Coming Back From Korea, Going Right to the Hospital
On Thursday, January 30, Bryce Palmer flew back into Evansville, Indiana from Incheon, South Korea. He was invited to Korea to officiate the memorial service of several people who lost their lives in 2019.
For the past two decades, Bryce has been helping friends and strangers alike by working in the non-profit area. Whether it was finding money to pay single moms' rent and utilities, or finding a place for those addicted to drugs to get help getting off of them, Bryce did his best to help.
Over the past 6 years, Bryce has spent a lot of time going to help and raising money for citizens of North Korea. He helped raise over $200,000 to rebuild three villages that were destroyed by floods in 2016. Along with rebuilding the villages, he was able to provide enough food for each family in those villages to survive until the new crops they had planted were ready.
Bryce really does care about other people.
Bryce was super anxious to get back to Evansville, since over the last few months he transitioned careers: from working in the non-profit sector for 22 years of his life, to starting up his own magazine telling great stories about incredible heroes in Evansville. He formed a team and was on schedule to produce his first issue. But things didn't go like he planned.
Two days after getting back from officiating the memorial services in South Korea, Bryce developed a headache that was worse than any headache he'd ever experienced. He went to the ER that Sunday evening, February 2, and was given a shot for the pain and steroids.
The next day, Monday, February 3, Bryce made an appointment to see his family doctor. She mentioned to him that it might be best to admit him to the hospital since there was no underlying cause to the pain and she wanted some tests done such as a CT scan and bloodwork. Bryce asked if it was ok if he just tried out the medications she had prescribed for a day or two and see how he was feeling after that.
He ended up back in the ER Tuesday night, February 4, this time he was admitted to the hospital. However, his only symptom was severe head pain on the right side of his face and head.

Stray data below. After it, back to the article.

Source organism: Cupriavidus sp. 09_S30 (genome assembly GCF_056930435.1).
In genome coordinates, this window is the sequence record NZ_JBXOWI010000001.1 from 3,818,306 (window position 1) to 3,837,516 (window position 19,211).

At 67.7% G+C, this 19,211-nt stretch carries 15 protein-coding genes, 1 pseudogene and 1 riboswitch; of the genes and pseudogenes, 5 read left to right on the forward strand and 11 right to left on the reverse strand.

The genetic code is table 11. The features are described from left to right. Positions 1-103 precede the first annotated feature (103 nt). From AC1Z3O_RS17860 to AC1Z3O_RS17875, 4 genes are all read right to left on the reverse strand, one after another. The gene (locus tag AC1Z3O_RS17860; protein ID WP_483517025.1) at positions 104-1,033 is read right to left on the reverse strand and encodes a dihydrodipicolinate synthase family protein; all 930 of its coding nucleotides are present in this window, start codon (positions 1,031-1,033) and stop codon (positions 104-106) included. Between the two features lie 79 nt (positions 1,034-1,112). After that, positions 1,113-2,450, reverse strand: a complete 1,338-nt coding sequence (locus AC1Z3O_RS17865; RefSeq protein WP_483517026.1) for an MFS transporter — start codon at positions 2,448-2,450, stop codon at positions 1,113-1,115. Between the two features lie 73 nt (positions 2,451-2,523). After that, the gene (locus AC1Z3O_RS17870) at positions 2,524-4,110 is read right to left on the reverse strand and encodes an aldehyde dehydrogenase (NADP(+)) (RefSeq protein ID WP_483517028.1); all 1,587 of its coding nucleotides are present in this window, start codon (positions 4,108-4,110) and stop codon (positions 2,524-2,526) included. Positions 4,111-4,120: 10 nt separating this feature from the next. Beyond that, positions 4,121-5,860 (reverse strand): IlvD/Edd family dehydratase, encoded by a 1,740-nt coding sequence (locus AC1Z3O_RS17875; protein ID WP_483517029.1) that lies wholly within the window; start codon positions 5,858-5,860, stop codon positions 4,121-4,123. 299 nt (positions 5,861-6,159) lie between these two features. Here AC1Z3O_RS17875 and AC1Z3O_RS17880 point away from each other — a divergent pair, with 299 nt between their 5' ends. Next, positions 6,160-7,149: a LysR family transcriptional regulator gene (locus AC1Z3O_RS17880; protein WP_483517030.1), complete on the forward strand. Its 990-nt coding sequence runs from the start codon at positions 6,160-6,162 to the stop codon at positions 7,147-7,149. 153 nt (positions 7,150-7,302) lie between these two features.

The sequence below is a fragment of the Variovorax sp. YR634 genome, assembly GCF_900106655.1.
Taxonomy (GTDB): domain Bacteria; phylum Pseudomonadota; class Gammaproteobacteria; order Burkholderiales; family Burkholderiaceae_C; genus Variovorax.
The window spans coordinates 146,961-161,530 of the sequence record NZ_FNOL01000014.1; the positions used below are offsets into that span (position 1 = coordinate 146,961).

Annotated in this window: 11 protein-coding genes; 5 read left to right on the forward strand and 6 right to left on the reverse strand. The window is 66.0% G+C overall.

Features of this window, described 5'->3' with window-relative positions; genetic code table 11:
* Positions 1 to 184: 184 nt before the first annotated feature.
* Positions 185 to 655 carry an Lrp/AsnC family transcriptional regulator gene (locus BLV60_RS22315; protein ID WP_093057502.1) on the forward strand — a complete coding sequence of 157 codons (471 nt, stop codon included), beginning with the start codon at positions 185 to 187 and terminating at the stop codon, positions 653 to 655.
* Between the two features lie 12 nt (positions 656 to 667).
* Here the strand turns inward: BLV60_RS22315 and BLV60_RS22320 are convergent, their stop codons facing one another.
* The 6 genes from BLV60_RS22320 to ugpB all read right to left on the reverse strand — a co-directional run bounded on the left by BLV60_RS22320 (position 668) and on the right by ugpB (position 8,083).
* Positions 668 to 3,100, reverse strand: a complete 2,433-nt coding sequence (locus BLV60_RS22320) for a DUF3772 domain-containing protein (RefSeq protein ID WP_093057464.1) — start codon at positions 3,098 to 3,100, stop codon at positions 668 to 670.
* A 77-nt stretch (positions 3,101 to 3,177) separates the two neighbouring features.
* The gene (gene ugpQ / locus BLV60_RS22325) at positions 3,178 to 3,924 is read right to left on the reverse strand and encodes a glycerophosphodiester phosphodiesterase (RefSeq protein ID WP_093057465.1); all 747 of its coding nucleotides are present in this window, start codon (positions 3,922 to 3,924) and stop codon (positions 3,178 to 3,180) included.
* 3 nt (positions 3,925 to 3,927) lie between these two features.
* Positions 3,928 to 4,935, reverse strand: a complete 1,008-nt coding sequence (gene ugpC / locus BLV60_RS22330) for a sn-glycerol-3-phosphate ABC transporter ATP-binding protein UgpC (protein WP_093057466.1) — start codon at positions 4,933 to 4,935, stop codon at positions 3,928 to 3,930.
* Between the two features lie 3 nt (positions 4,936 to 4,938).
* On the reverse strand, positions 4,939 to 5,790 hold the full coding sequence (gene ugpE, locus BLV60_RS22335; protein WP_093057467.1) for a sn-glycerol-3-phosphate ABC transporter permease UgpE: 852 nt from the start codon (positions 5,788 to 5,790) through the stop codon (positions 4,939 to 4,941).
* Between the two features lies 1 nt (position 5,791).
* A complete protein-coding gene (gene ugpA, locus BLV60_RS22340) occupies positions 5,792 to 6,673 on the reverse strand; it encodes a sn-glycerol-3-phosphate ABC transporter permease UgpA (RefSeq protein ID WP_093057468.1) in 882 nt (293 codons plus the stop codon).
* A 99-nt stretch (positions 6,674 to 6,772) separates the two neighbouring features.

Because head pain was the only symptom, several tests were performed along with multiple blood draws for blood tests. Bryce's first 3 nights in the hospital were filled with overwhelming pain as even the high doses of IV pain medicines would not take the edge off of the pain in his face and head.
The neurologist on the third day in the hospital said he thought this might be a rare presentation of the shingles virus without the rash, called Internal Shingles. Bryce was tested and sure enough he tested positive for the shingles virus: Varicella Zoster.
The virus had taken up residence in the right side of his face and the right side of his skull. Bryce's doctor immediately switched him over to antiviral medications through an IV because the virus was advanced.
Eventually, the virus entered into Bryce's spinal fluid and caused viral meningitis which compounded the pain and ended up causing Bell's Palsy, which paralyzes the facial muscles.
Bryce spent 16 days in an isolation room in the hospital because the infectious disease doctors, along with the neurologists and his family doctor, didn't know what kind of potential contagion was present.
After 14 days, Bryce's bloodwork came back clean from any virus load and he was able to finish his IV antiviral treatments at home. This consisted of an IV 3 times a day with antiviral medication for 2 weeks.
Bryce is now on the mend. His doctor has said that full recovery will take up to 16 weeks since the virus did so much damage to his face and nerve clusters.
His medical bills are incredibly high. Multiple MRIs, multiple CT scans, dozens of blood tests, plus being in an isolation room for 16 days build up a monstrous bill: Almost over $100,000.
But fortunately, most of them were covered by insurance.
The only parts that weren't covered were his home IV infusions, his home nurses, his facial paralysis rehabilitation, and several medical services such as MRIs, 2 of the CTs he had, and a couple dozen blood and spinal fluid tests.
So, he is left with a medical debt and living expenses from not being able to work of $25,000, but a super generous family gave $2,500 bringing the total medical bills down to $22,500.
We, as a community that loves Bryce, want to reach this goal and help him through this troublesome time. Especially since his doctor may be putting him back into the hospital for symptoms similar to what he had at the beginning.
You can be of wonderful and encouraging help in three different ways: first, you could consider giving towards this project financially. Secondly, you could consider sharing this campaign through your social media posts and through texts and email messages. You can find the links to share on this page. Thirdly, you can become a team leader and start your own fundraiser on GoFundMe that feeds into Bryce's main fundraiser. So you could set an amount you wish to raise and then call on your friends and family to help you meet that goal. You'd be Bryce's hero!
Thank you so very much, you are a wonderfully needed partner in Bryce's recovery effort. You have the incredible opportunity to come along side of Bryce and help him in his time of need, like he's done for so many others through the years.